China Travel: Lessons Learned

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This is my list of “epiphanies” — things I learned thru our five-city China trip. Some were things I didn’t do and wished I did.

  1. Prior to the actual trip, research two to three alternative transportation options from one site to another. In some part of Beijing, hailing a cab is more inconvenient that the long walk to the subway station. Sometimes, taking the bus means less walking, compared with taking the subway.

    early morning subway ride to the railway station

    early morning subway ride to the railway station

  2. Bring photos of specific things you are looking for. If you have plans to buy specific things, showing pictures to sellers is the simplest way to ask for what you need. Similarly, writing down the name and address in its local dialect is the easiest way to communicate with cab drivers, subway ticket booth personnel, etc.

    Pages captured from the booklet I gave my travel companions

    Pages captured from the booklet I gave my travel companions

  3. Bring matchsticks. If you are travelling to primitive places, locations with cool climate, or lots of shared toilets, lighting up a match after you poop will take away the smell. Enough said.

    water closet and bath area sharing one sliding door in Mehood Hotel, Xian

    water closet and bath area sharing one sliding door in Mehood Hotel, Xian

  4. For the ladies, colored lip gloss is the way to go. If you are a vain yet aiming to travel light, skip the lipstick and stick to your tinted lip gloss or lip balm. This will not only replace your lipstick color, but it will also keep your lips moist and prevent windburn.
  5. If possible, avoid talking using your native language. This was an advice given by a local acquaintance, specifically when taking cabs around town. If they know you are not local, they will more likely take the scenic route to reach your destination.

    Advice came in too late. We kept on talking, thus, were often taking the scenic route :/

    Advice came in too late. We kept on talking, thus, were often taking the scenic route :/

  6. Bring disposable plastic knife, and baking soda. This is for those who love to buy local fruits and share with companions. You can wash the fruits using the baking soda and cut them to small pieces using the plastic knife. Bringing real metal knife is a no-no, especially during train rides.

    It was strawberry season, and we finished two kilos of strawberry during the trip.

    It was strawberry season, and we finished two kilos of strawberries during the trip.

  7. Use disposable hotel slippers for overnight train rides. This is extremely convenient for midnight trips to the rest room.

    compartment for soft sleeper

    compartment for soft sleeper

  8. Do not include breakfast when booking hotel online. Sometimes, hotels will give it to you when you check in for free. In cases when it is not free, you still have the option to simply add it on or scout around your hotel vicinity for options.

    free breakfast buffet

    free breakfast buffet

  9. For thrifty travellers, boil water in your hotel room at night. In most places, you can use the water heater provided on each room to make tap water safe to drink. Boil the water at night, and by morning, it will be cool enough to pour in your handy water bottles. I recommend (again) Vapur’s foldable water container.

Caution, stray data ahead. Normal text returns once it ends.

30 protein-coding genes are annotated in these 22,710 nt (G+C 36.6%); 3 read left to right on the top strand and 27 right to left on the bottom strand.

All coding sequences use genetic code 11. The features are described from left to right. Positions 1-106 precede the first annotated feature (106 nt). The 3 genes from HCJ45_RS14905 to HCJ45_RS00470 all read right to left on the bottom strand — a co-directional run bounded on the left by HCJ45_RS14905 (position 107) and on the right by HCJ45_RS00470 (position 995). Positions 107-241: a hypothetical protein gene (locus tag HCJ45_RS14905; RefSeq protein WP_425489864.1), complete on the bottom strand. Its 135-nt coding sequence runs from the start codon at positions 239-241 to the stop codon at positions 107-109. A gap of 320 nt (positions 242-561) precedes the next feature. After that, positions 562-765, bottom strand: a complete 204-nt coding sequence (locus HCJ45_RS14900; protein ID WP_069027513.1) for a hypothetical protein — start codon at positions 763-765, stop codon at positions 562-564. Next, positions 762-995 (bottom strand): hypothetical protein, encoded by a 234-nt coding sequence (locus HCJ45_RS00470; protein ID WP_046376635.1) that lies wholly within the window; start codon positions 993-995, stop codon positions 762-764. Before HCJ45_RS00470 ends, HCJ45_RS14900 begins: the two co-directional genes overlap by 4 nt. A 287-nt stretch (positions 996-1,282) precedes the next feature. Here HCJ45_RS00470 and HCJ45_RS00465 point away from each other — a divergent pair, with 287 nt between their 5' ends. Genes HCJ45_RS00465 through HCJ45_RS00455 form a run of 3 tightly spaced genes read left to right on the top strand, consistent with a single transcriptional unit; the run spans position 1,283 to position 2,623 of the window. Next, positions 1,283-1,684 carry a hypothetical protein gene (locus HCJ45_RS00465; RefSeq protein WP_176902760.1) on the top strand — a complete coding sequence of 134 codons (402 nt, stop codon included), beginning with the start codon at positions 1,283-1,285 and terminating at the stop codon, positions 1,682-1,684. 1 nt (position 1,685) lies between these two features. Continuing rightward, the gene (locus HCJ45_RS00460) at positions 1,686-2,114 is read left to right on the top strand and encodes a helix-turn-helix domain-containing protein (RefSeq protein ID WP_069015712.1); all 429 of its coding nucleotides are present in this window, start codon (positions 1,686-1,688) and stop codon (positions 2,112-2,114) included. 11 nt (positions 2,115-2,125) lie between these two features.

water container clipped outside Fil's Bag

    water container clipped outside Fil’s Bag

  10. Have extra cash for security deposits. Most hotels we stayed at asked for cny200 to 400 security deposit per room. Although this will be returned fully when you check out, sometimes, it will ruin your budget calculations for the day.
  11. Travel in fours. Four is a nice number when travelling. Sharing a cab is no problem, sharing a sleeper train is no problem. When dining in restaurants, one small table is enough. In addition, Dishes are usually good to share with three to four people.

    most tables are good for four

    most tables are good for four

  12. If you have researched well, you can skip hiring a tour guide for your whole stay. The internet has endless materials, and you can simply distribute research tasks among travel companions. There are also audio guides available for rent on most of the sites that are easy to use and available in almost all major languages. You can also opt to hire a guide only for really important places. Most sites offer guide services near the entrances.
    Guide services offered in Imperial Palace, Beijing

    Guide services offered in Imperial Palace, Beijing

    Jane, our guide for zhangbi underground castle

    Jane, our guide for zhangbi underground castle

  13. Two small bags is better than one large bag. I have to thank Dr. Cathy Chong, my dermatologist, for this advice. Two small bags are easier to carry, easier to fit in small compartments.

    Big bags had to be placed somewhere else.

    Big bags had to be placed somewhere else.

  14. Foreigners cannot buy SIM cards in China. Initially, our plan was to buy SIM cards as soon as we arrive, but locals were confused as to where we could buy one. We went to China Mobile, and they refused to sell to us even when we were willing to provide proper identification. Apparently a recent rule, (each cell number corresponds now to one registered local citizen/person, similar with Taiwan), and SIM cards have become a commodity and they were unwilling to part with it even for paying transient tourists like us.
  15. Lighter and powerbank are not allowed to be checked in plane rides. Throw your lighters away, and put your powerbank in your hand carry.

To read about our China adventures, start here: Five-City China Adventure

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